August 22, 2014

Outliers and Us

Thing about which I'm thinking today: There's a general assumption in the weightlifting community that even very serious hobbyists ought not follow the training plans of the drugged up genetic elite, being that they're neither of those things. (Assuming they are neither. Steroids change everything.) It goes further even than that, stating that much of what we know about training theory is severely skewed, having been too heavily influenced by a statistically insignificant pool of outliers.

(For a couple specific examples: The classic 6 day body part split and uber protein diets really require superhuman testosterone levels to work well. Mortals need less stimulation, more frequently, and can't make use of nearly 2 g/lb protein.)

For many fairly obvious reasons, this lesson could extend to endurance training. Don't think I've heard it echoed, however. In fact, I'd suggest we go the opposite route. Rather than disregard what they do, it seems we tend to look to the elites (athletes and coaches) for guidance and ideas.

If we assume that elite athletes have a decided genetic advantage (they do) and that many are getting chemical help (probably more true than we'd like to think), are we all idiots for more or less aping their training methods?

Yes, we basically always do less volume overall, and less volume of intensity. But the basic structure isn't that different. And it isn't really uncommon to see, say, a 2:40 marathoner training more or less like a 2:15 runner, despite being worlds apart.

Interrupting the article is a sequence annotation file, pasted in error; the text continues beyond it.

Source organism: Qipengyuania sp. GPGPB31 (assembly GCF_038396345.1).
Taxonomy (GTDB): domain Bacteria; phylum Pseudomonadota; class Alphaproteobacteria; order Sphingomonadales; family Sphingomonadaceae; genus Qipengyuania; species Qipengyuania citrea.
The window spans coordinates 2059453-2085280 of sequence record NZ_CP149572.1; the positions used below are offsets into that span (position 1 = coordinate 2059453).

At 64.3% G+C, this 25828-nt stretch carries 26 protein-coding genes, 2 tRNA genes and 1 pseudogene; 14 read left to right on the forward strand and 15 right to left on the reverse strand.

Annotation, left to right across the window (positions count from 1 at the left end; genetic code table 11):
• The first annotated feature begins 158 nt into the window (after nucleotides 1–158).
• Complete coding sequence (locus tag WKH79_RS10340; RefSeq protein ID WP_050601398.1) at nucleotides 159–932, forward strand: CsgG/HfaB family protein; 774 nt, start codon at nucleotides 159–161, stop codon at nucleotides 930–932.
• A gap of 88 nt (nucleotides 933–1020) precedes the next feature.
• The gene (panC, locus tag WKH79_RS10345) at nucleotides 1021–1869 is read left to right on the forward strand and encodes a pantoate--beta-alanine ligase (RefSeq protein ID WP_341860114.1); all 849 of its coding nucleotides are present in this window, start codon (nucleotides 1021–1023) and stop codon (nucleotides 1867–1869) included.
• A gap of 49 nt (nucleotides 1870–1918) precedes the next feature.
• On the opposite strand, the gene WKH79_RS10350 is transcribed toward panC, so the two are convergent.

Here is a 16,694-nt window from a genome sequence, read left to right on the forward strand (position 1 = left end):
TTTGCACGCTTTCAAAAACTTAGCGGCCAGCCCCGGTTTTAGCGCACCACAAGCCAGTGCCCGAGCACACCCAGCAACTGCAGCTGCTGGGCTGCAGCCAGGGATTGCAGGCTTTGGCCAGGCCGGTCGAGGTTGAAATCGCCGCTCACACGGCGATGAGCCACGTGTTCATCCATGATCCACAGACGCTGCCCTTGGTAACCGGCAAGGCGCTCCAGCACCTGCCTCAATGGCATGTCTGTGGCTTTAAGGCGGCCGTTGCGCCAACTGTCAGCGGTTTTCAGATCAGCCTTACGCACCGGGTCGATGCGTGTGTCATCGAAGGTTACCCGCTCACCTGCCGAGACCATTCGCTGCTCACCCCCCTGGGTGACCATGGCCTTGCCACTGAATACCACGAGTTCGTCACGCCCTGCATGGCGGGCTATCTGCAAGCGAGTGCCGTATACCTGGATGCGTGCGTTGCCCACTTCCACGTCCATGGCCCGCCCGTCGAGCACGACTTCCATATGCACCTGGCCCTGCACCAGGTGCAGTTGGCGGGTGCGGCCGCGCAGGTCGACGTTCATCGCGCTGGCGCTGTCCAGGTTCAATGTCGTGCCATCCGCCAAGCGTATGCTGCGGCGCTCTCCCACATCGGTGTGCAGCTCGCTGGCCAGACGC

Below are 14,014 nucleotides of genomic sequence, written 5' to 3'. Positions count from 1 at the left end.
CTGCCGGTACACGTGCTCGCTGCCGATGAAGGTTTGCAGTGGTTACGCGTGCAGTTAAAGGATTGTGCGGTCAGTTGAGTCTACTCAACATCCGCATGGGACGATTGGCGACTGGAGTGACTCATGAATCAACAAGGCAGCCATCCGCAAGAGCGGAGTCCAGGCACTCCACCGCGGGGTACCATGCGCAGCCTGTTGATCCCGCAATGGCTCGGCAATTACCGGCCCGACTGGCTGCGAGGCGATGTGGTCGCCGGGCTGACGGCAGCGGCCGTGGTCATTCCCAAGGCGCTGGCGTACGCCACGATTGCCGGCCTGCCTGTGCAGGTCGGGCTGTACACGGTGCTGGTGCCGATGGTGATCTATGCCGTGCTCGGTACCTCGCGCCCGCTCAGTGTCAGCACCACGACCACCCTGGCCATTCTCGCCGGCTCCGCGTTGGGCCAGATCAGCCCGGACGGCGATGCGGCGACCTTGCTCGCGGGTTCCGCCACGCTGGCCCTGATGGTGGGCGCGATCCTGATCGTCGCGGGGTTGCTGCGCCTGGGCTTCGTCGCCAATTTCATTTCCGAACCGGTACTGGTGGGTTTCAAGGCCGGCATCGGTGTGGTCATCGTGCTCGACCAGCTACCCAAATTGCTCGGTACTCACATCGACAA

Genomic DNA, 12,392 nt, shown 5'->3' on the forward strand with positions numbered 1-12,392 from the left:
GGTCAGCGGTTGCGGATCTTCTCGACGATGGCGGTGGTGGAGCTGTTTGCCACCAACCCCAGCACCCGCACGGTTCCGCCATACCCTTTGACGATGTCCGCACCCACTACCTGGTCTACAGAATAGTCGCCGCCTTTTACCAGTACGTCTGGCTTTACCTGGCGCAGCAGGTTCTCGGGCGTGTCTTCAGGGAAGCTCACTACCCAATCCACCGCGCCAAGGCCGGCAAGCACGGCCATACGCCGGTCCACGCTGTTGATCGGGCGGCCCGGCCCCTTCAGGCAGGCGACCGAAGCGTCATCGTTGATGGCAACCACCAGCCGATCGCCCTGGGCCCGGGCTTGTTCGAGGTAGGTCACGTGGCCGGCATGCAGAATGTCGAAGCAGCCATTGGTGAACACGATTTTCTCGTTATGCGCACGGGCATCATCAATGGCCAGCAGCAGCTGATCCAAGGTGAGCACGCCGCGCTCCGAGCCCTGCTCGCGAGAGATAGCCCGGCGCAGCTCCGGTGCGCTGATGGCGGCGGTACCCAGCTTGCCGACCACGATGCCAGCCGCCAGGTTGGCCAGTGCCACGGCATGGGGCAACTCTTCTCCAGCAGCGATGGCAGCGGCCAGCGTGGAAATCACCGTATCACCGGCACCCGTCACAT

Would the 2:40 guy be better off running 40 miles a week, with very specific hard workouts, and little overall volume? (The scientific literature would say yes.) Or maybe it should go the other way, with tons of easy miles. (The sub elite marathon times of the 1970's would suggest this.) Maybe he's got it perfect. Maybe it depends, and is wholly individual. Maybe everything works just about equally well, and none of this really matters.

I really have no idea.


  1. One of the big things that immediately comes to my mind is the fact that oftentimes, we "mere mortals" still integrate the 20 mile run into marathon training. Yet a workout that may be 15-20% of an elite's overall volume and take them 2 hours is often 30-50% of a recreational runner's overall mileage and may take them 3 hours (and several days to recover from). Biiig difference in training stimuli. I think this may actually be why Luke Humphrey's program is seeing success...more proportional long run means faster recovery and more quality workouts (and a very, very scaled down version of the cumulative fatigue model that the Hansons, and many other elite runners use).